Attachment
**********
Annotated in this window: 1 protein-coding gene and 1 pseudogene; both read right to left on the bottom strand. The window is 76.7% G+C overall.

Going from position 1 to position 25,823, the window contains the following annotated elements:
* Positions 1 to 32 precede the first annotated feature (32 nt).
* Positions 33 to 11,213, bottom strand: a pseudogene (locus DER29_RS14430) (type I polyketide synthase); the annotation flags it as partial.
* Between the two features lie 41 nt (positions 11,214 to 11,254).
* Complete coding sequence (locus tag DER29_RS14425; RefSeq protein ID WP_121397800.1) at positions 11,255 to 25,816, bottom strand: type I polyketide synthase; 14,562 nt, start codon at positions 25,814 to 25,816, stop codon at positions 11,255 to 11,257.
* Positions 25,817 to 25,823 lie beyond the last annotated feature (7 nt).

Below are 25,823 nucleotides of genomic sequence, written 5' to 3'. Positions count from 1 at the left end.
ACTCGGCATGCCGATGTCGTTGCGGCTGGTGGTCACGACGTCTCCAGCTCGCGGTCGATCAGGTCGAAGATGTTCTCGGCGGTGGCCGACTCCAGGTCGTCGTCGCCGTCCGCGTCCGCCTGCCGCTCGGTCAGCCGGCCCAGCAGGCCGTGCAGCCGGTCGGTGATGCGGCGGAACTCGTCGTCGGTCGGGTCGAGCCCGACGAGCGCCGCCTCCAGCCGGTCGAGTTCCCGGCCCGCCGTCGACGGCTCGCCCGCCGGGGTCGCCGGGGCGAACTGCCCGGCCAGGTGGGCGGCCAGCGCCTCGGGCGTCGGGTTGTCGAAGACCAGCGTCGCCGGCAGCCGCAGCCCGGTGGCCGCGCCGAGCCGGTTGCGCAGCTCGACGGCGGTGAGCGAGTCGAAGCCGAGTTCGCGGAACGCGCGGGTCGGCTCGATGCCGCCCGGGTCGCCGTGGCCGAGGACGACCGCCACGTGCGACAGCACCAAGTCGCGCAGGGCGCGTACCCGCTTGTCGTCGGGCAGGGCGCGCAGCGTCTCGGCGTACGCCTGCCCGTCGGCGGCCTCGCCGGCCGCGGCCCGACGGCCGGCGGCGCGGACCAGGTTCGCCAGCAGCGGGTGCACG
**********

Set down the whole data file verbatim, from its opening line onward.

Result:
Annotated in this window: 1 protein-coding gene and 1 pseudogene; both read right to left on the bottom strand. The window is 76.7% G+C overall.

Going from position 1 to position 25,823, the window contains the following annotated elements:
* Positions 1 to 32 precede the first annotated feature (32 nt).
* Positions 33 to 11,213, bottom strand: a pseudogene (locus DER29_RS14430) (type I polyketide synthase); the annotation flags it as partial.
* Between the two features lie 41 nt (positions 11,214 to 11,254).
* Complete coding sequence (locus tag DER29_RS14425; RefSeq protein ID WP_121397800.1) at positions 11,255 to 25,816, bottom strand: type I polyketide synthase; 14,562 nt, start codon at positions 25,814 to 25,816, stop codon at positions 11,255 to 11,257.
* Positions 25,817 to 25,823 lie beyond the last annotated feature (7 nt).

Below are 25,823 nucleotides of genomic sequence, written 5' to 3'. Positions count from 1 at the left end.
ACTCGGCATGCCGATGTCGTTGCGGCTGGTGGTCACGACGTCTCCAGCTCGCGGTCGATCAGGTCGAAGATGTTCTCGGCGGTGGCCGACTCCAGGTCGTCGTCGCCGTCCGCGTCCGCCTGCCGCTCGGTCAGCCGGCCCAGCAGGCCGTGCAGCCGGTCGGTGATGCGGCGGAACTCGTCGTCGGTCGGGTCGAGCCCGACGAGCGCCGCCTCCAGCCGGTCGAGTTCCCGGCCCGCCGTCGACGGCTCGCCCGCCGGGGTCGCCGGGGCGAACTGCCCGGCCAGGTGGGCGGCCAGCGCCTCGGGCGTCGGGTTGTCGAAGACCAGCGTCGCCGGCAGCCGCAGCCCGGTGGCCGCGCCGAGCCGGTTGCGCAGCTCGACGGCGGTGAGCGAGTCGAAGCCGAGTTCGCGGAACGCGCGGGTCGGCTCGATGCCGCCCGGGTCGCCGTGGCCGAGGACGACCGCCACGTGCGACAGCACCAAGTCGCGCAGGGCGCGTACCCGCTTGTCGTCGGGCAGGGCGCGCAGCGTCTCGGCGTACGCCTGCCCGTCGGCGGCCTCGCCGGCCGCGGCCCGACGGCCGGCGGCGCGGACCAGGTTCGCCAGCAGCGGGTGCACG